Other projects foreground the artist’s commitment to a sustainable practice. The several versions of the A-Z Aggregated Stacks (2015) are shelving units made from recycled cardboard boxes that are unified by a layer of white plaster. In their empty state, they look like frameworks for Louise Nevelson’s assemblages. But viewed up close or seen in photographs storing the artist’s belongings, their quirkiness and individuality come through. Also constructed out of repurposed materials, the RAUGH Furniture: Energetic Accumulator II (2008) makes good on one of Zittel’s rules: “Forms have to look good as they age.” She began the series in 1998 with the desire of embracing imperfections in used plywood rather than trying to cover them up. In this example, two rough-edged, irregularly carved planes—one wall-mounted and the other free-standing—provide a backdrop for another living space. An added Aggregated Stack provides storage on one unit, while a built-in bench and shelves in the other unit incorporate domestic necessities like a tea kettle and radio. A grid of framed prints nearby gives the visual Rules of Raugh (2005), suggesting possibilities for handling these unpainted laminated wood planes that allow them to deteriorate and show signs of wear.

 

Like Gropius’s belief that good design could improve the world, Zittel’s similar conviction brings enviable order to the chaos of her lived experience. The Bauhaus director wrote, “The objective of all creative effort in the visual arts is to give form to space…. This conception of space demands realization in the material world, a realization which is accomplished by the brain and the hands.”2 Zittel seems to share this allegiance to thinking through making but prefers to see the task as defining space. Point #20 on her posted list states, “Space can’t be ‘made’, instead it is defined by boundaries, divisions, walls, compartments, etc. In essence, space is created by the physical boundaries that we build to contain it.” Surveying Zittel’s long career, this exhibition shows the impressive range of her creative solutions to making physical boundaries in the domestic environment that take into account the interrelated issues of aesthetics, ethics, and sustainability. Considering the looming environmental apocalypse and the acrimony of contemporary life outside the gallery doors and beyond the artist’s desert compound, maybe the world would be a better place if we could all make a similar commitment.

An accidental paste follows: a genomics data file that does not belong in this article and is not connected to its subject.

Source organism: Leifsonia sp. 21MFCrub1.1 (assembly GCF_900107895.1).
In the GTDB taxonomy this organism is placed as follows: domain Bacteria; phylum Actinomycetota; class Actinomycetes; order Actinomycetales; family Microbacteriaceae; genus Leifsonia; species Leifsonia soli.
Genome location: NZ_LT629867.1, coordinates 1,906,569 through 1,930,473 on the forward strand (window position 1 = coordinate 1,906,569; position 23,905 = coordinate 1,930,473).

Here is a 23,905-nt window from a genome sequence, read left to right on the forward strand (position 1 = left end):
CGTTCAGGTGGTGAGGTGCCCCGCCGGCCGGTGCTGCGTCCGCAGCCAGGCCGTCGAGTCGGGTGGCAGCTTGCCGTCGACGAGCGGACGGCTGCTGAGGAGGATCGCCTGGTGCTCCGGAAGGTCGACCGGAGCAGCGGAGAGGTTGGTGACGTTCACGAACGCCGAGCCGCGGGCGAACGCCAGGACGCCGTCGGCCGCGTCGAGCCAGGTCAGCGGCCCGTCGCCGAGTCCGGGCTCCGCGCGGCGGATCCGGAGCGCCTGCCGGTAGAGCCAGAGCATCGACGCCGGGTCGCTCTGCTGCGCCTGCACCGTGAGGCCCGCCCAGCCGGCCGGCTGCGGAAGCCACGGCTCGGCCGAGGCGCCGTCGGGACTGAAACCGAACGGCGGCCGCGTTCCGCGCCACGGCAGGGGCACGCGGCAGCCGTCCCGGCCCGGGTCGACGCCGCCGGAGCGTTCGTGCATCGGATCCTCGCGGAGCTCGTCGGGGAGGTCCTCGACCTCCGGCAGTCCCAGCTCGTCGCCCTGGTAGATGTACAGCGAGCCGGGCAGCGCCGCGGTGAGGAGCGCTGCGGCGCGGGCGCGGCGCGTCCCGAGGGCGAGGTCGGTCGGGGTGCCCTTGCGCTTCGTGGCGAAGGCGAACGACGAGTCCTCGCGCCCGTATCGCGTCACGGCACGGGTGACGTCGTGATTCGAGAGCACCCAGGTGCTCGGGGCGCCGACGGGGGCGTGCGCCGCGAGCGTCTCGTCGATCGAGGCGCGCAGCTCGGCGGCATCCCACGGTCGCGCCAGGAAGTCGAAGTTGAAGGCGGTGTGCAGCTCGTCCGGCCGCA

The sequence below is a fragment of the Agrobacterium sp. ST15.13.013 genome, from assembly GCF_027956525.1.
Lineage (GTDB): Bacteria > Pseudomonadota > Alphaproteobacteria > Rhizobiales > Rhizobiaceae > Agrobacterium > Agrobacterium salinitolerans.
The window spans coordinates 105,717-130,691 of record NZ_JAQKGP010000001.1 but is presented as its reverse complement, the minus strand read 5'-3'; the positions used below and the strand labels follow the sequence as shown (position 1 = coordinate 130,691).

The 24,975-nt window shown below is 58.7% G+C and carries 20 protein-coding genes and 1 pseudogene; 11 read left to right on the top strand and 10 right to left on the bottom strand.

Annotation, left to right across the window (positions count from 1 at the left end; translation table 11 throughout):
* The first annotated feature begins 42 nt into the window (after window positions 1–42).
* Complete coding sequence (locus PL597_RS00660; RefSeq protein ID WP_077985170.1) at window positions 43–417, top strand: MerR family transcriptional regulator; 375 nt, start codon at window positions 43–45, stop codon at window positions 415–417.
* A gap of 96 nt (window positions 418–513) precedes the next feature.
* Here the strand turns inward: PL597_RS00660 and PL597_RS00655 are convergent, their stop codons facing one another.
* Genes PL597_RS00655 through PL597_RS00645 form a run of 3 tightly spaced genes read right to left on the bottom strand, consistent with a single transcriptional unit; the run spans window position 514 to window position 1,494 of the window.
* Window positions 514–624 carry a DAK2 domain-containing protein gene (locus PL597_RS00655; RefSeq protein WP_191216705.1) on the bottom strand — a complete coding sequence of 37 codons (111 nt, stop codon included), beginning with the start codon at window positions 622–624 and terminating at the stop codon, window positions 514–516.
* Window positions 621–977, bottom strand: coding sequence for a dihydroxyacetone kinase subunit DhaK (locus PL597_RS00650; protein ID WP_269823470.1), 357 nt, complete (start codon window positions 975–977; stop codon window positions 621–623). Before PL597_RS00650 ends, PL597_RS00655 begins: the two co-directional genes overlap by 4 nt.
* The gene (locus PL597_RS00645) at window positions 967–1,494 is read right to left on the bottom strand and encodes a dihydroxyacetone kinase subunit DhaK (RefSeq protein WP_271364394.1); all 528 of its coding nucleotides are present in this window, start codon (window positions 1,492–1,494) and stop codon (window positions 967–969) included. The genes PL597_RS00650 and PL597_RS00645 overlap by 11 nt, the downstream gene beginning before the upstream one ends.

Kristina Olson

 

Kristina Olson is associate director of the School of Art & Design at West Virginia University, co-editor of Social Practice Art in Turbulent Times: The Revolution Will Be Live (Routledge, 2019), and exhibition reviews editor for the journal Art Inquiries.

 

“Andrea Zittel: An Institute of Investigative Living” was on view from January 25 to March 8, 2020 at the Miller ICA at Carnegie Mellon University in Pittsburgh.

 

1.  Walter Gropius, “The Theory and Organization of the Bauhaus,” originally published as Idee und Aufbau des Staalichen Bauhaus Weimar by the Bauhaus Press (Bauhausverlag), Munich, 1923 in Art in Theory 1900-1990, ed. Charles Harrison and Paul Wood (Oxford and Cambridge: Blackwell, 1993), p. 343.

2. Ibid., p. 340.

Left, A-Z Uniform: Fall/Winter 2011-2012, 2011-2012. Yellow and black crochet short-sleeve shirt. Right, Study for Planar Configuration #1, #3, 2017. Wood and paint. Photo by Tom Little, 2020.

Andrea Zittel, A-Z Aggregated Stacks, 2015. Cardboard, plaster, gauze, paint. Dimensions variable. Photo by Tom Little, 2020.

Left, Linear Sequence #1, 2016. Powder-coated steel and aluminum, tung oiled birdseye maple plywood, brass, 3 cushions. Dimensions variable. Right, Parallel Planar Panel #3 (grey, black, off-white, pink), 2017. Powder-coated aluminum and steel and woven wool textile. 94 1/8" x 59 1/2" x 33 1/4". Photo by Tom Little, 2020.

Andrea Zittel, RAUGH Furniture: Energetic Accumulator II, 2008. Wood, Danish oil, rigid wrap, electric tea kettle, ceramic mugs, wool, radio, felt, glass jars with tokens on carpet. Dimensions variable. Photo by Tom Little, 2020.

Living Room of AZ West main house near Joshua Tree National Park, California, with view of Andrea Zittel, AZ West Linear Sequence, 2019. Photo by Sarah Lyon. © Andrea Zittel, Courtesy Regen Projects, Los Angeles.